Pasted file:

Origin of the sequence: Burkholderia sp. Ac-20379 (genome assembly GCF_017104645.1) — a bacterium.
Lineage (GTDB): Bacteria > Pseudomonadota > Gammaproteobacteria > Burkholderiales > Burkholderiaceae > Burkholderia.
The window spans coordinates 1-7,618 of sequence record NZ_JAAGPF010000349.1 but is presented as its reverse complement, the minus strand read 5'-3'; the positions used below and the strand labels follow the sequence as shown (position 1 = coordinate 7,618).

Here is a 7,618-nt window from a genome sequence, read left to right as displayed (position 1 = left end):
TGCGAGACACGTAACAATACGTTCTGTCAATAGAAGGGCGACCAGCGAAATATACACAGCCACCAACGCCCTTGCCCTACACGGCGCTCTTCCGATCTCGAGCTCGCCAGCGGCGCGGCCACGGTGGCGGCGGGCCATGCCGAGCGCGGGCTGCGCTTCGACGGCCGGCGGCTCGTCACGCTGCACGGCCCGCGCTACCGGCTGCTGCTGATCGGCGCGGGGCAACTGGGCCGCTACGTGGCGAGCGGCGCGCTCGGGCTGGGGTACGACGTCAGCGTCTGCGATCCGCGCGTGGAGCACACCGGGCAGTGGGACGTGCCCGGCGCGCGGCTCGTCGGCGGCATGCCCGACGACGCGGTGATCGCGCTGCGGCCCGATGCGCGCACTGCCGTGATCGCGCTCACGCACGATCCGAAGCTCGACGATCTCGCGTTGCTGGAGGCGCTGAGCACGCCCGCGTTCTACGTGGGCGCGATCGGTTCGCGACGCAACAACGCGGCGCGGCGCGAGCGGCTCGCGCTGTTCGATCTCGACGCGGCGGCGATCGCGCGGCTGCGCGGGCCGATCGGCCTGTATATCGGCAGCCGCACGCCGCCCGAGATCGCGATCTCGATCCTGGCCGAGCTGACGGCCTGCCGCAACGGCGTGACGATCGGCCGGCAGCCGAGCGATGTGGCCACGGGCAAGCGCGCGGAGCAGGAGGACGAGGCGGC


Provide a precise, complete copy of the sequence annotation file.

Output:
Origin of the sequence: Burkholderia sp. Ac-20379 (genome assembly GCF_017104645.1) — a bacterium.
Lineage (GTDB): Bacteria > Pseudomonadota > Gammaproteobacteria > Burkholderiales > Burkholderiaceae > Burkholderia.
The window spans coordinates 1-7,618 of sequence record NZ_JAAGPF010000349.1 but is presented as its reverse complement, the minus strand read 5'-3'; the positions used below and the strand labels follow the sequence as shown (position 1 = coordinate 7,618).

Here is a 7,618-nt window from a genome sequence, read left to right as displayed (position 1 = left end):
TGCGAGACACGTAACAATACGTTCTGTCAATAGAAGGGCGACCAGCGAAATATACACAGCCACCAACGCCCTTGCCCTACACGGCGCTCTTCCGATCTCGAGCTCGCCAGCGGCGCGGCCACGGTGGCGGCGGGCCATGCCGAGCGCGGGCTGCGCTTCGACGGCCGGCGGCTCGTCACGCTGCACGGCCCGCGCTACCGGCTGCTGCTGATCGGCGCGGGGCAACTGGGCCGCTACGTGGCGAGCGGCGCGCTCGGGCTGGGGTACGACGTCAGCGTCTGCGATCCGCGCGTGGAGCACACCGGGCAGTGGGACGTGCCCGGCGCGCGGCTCGTCGGCGGCATGCCCGACGACGCGGTGATCGCGCTGCGGCCCGATGCGCGCACTGCCGTGATCGCGCTCACGCACGATCCGAAGCTCGACGATCTCGCGTTGCTGGAGGCGCTGAGCACGCCCGCGTTCTACGTGGGCGCGATCGGTTCGCGACGCAACAACGCGGCGCGGCGCGAGCGGCTCGCGCTGTTCGATCTCGACGCGGCGGCGATCGCGCGGCTGCGCGGGCCGATCGGCCTGTATATCGGCAGCCGCACGCCGCCCGAGATCGCGATCTCGATCCTGGCCGAGCTGACGGCCTGCCGCAACGGCGTGACGATCGGCCGGCAGCCGAGCGATGTGGCCACGGGCAAGCGCGCGGAGCAGGAGGACGAGGCGGC